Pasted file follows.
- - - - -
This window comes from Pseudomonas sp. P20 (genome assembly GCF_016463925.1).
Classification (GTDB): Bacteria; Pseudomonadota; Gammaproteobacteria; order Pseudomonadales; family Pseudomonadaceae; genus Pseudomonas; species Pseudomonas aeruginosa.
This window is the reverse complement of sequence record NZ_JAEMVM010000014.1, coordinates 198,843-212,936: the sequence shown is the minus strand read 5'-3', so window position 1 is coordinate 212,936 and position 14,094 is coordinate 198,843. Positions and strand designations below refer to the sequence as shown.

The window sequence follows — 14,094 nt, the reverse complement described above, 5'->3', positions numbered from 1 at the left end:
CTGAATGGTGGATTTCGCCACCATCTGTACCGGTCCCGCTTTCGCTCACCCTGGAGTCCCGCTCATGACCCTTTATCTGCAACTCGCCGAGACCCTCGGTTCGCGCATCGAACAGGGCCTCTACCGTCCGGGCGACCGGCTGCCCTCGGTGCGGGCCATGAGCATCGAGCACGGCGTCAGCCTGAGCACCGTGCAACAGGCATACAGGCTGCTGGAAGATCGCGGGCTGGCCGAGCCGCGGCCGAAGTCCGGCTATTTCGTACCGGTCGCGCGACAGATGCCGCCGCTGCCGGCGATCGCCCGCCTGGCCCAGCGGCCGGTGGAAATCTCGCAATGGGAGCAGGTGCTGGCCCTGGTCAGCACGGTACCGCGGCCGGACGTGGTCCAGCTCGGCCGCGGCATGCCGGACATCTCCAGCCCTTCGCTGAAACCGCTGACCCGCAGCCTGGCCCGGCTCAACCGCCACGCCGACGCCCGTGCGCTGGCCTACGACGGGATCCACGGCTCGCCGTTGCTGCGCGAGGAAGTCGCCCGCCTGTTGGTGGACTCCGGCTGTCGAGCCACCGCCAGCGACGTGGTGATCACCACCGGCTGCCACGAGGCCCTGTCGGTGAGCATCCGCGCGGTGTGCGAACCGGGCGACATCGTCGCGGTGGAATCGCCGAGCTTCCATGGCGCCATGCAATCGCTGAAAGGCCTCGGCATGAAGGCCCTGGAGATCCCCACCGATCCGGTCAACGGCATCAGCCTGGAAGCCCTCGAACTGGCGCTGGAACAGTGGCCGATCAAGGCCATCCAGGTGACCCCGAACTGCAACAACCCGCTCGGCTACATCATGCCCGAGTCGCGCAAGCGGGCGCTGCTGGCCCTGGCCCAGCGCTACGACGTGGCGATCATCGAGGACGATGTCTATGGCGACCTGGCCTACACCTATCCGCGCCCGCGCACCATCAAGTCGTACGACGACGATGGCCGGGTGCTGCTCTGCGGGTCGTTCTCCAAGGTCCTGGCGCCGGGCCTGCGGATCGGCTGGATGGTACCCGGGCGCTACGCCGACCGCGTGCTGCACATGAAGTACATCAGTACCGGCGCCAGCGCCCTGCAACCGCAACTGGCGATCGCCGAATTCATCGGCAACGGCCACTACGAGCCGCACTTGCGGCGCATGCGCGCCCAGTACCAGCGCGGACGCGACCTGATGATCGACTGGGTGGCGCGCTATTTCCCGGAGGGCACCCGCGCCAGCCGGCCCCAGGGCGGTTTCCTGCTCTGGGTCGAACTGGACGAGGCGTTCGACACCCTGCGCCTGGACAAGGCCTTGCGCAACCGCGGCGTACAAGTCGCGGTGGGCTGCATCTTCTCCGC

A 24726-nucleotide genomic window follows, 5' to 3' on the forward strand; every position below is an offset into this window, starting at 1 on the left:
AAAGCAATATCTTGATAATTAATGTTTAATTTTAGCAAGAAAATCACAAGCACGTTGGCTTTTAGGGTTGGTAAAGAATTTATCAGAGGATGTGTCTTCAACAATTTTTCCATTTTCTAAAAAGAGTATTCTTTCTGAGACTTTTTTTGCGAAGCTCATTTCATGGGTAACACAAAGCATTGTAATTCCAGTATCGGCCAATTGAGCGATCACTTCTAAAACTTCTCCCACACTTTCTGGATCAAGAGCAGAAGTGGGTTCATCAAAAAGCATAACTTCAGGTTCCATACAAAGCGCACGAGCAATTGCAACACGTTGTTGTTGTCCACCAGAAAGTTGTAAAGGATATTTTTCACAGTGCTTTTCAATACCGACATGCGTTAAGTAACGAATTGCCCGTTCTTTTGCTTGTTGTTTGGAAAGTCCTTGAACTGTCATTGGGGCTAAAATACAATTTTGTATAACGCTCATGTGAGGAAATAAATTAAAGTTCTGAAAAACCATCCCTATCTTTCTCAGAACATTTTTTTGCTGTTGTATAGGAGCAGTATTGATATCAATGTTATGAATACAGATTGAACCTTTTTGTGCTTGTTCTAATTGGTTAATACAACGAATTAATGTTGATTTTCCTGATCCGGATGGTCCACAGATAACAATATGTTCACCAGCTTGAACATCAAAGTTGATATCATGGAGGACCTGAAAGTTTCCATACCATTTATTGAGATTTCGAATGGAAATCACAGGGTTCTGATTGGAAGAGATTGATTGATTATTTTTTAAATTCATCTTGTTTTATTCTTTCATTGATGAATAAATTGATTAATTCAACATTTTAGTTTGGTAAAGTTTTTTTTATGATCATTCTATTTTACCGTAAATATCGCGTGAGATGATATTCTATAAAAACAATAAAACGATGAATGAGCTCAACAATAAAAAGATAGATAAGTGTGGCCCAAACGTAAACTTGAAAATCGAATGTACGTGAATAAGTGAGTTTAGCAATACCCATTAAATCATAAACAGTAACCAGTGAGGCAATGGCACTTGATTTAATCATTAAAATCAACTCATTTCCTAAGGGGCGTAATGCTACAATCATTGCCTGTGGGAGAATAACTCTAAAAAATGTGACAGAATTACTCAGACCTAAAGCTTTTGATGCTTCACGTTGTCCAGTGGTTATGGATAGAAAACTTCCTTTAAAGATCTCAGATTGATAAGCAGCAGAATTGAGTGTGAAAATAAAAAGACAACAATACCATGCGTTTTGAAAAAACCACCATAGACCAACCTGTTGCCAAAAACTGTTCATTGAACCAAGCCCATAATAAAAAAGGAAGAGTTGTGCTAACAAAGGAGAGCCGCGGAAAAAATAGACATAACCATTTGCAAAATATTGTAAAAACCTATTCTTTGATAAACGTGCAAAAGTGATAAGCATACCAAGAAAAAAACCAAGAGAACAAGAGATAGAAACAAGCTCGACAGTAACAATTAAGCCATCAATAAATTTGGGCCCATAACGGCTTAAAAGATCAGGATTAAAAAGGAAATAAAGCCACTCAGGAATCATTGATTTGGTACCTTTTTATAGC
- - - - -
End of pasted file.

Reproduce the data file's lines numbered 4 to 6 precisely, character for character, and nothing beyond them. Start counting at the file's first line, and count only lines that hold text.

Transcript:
The window sequence follows — 14,094 nt, the reverse complement described above, 5'->3', positions numbered from 1 at the left end:
CTGAATGGTGGATTTCGCCACCATCTGTACCGGTCCCGCTTTCGCTCACCCTGGAGTCCCGCTCATGACCCTTTATCTGCAACTCGCCGAGACCCTCGGTTCGCGCATCGAACAGGGCCTCTACCGTCCGGGCGACCGGCTGCCCTCGGTGCGGGCCATGAGCATCGAGCACGGCGTCAGCCTGAGCACCGTGCAACAGGCATACAGGCTGCTGGAAGATCGCGGGCTGGCCGAGCCGCGGCCGAAGTCCGGCTATTTCGTACCGGTCGCGCGACAGATGCCGCCGCTGCCGGCGATCGCCCGCCTGGCCCAGCGGCCGGTGGAAATCTCGCAATGGGAGCAGGTGCTGGCCCTGGTCAGCACGGTACCGCGGCCGGACGTGGTCCAGCTCGGCCGCGGCATGCCGGACATCTCCAGCCCTTCGCTGAAACCGCTGACCCGCAGCCTGGCCCGGCTCAACCGCCACGCCGACGCCCGTGCGCTGGCCTACGACGGGATCCACGGCTCGCCGTTGCTGCGCGAGGAAGTCGCCCGCCTGTTGGTGGACTCCGGCTGTCGAGCCACCGCCAGCGACGTGGTGATCACCACCGGCTGCCACGAGGCCCTGTCGGTGAGCATCCGCGCGGTGTGCGAACCGGGCGACATCGTCGCGGTGGAATCGCCGAGCTTCCATGGCGCCATGCAATCGCTGAAAGGCCTCGGCATGAAGGCCCTGGAGATCCCCACCGATCCGGTCAACGGCATCAGCCTGGAAGCCCTCGAACTGGCGCTGGAACAGTGGCCGATCAAGGCCATCCAGGTGACCCCGAACTGCAACAACCCGCTCGGCTACATCATGCCCGAGTCGCGCAAGCGGGCGCTGCTGGCCCTGGCCCAGCGCTACGACGTGGCGATCATCGAGGACGATGTCTATGGCGACCTGGCCTACACCTATCCGCGCCCGCGCACCATCAAGTCGTACGACGACGATGGCCGGGTGCTGCTCTGCGGGTCGTTCTCCAAGGTCCTGGCGCCGGGCCTGCGGATCGGCTGGATGGTACCCGGGCGCTACGCCGACCGCGTGCTGCACATGAAGTACATCAGTACCGGCGCCAGCGCCCTGCAACCGCAACTGGCGATCGCCGAATTCATCGGCAACGGCCACTACGAGCCGCACTTGCGGCGCATGCGCGCCCAGTACCAGCGCGGACGCGACCTGATGATCGACTGGGTGGCGCGCTATTTCCCGGAGGGCACCCGCGCCAGCCGGCCCCAGGGCGGTTTCCTGCTCTGGGTCGAACTGGACGAGGCGTTCGACACCCTGCGCCTGGACAAGGCCTTGCGCAACCGCGGCGTACAAGTCGCGGTGGGCTGCATCTTCTCCGC

A 24726-nucleotide genomic window follows, 5' to 3' on the forward strand; every position below is an offset into this window, starting at 1 on the left: